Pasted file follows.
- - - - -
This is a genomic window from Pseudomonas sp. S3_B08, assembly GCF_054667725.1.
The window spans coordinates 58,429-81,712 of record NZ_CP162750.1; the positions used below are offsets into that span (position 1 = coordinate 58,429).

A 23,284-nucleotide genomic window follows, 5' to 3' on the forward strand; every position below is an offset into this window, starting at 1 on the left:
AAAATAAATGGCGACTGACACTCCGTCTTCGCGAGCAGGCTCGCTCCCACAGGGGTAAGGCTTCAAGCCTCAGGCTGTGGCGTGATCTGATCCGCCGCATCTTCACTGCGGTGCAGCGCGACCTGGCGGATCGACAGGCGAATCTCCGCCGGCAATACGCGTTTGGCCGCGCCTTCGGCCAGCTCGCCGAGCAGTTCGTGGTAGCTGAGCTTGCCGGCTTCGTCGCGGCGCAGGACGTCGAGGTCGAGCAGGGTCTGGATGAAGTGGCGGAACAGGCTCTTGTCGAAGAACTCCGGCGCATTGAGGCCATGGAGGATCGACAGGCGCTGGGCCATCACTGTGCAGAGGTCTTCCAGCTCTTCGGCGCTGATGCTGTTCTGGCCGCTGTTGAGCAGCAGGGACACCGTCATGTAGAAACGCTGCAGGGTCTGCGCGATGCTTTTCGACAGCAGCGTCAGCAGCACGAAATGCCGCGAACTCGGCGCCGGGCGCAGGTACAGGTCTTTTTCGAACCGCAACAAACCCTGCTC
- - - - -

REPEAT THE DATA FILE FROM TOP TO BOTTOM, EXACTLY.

This is a genomic window from Pseudomonas sp. S3_B08, assembly GCF_054667725.1.
The window spans coordinates 58,429-81,712 of record NZ_CP162750.1; the positions used below are offsets into that span (position 1 = coordinate 58,429).

A 23,284-nucleotide genomic window follows, 5' to 3' on the forward strand; every position below is an offset into this window, starting at 1 on the left:
AAAATAAATGGCGACTGACACTCCGTCTTCGCGAGCAGGCTCGCTCCCACAGGGGTAAGGCTTCAAGCCTCAGGCTGTGGCGTGATCTGATCCGCCGCATCTTCACTGCGGTGCAGCGCGACCTGGCGGATCGACAGGCGAATCTCCGCCGGCAATACGCGTTTGGCCGCGCCTTCGGCCAGCTCGCCGAGCAGTTCGTGGTAGCTGAGCTTGCCGGCTTCGTCGCGGCGCAGGACGTCGAGGTCGAGCAGGGTCTGGATGAAGTGGCGGAACAGGCTCTTGTCGAAGAACTCCGGCGCATTGAGGCCATGGAGGATCGACAGGCGCTGGGCCATCACTGTGCAGAGGTCTTCCAGCTCTTCGGCGCTGATGCTGTTCTGGCCGCTGTTGAGCAGCAGGGACACCGTCATGTAGAAACGCTGCAGGGTCTGCGCGATGCTTTTCGACAGCAGCGTCAGCAGCACGAAATGCCGCGAACTCGGCGCCGGGCGCAGGTACAGGTCTTTTTCGAACCGCAACAAACCCTGCTC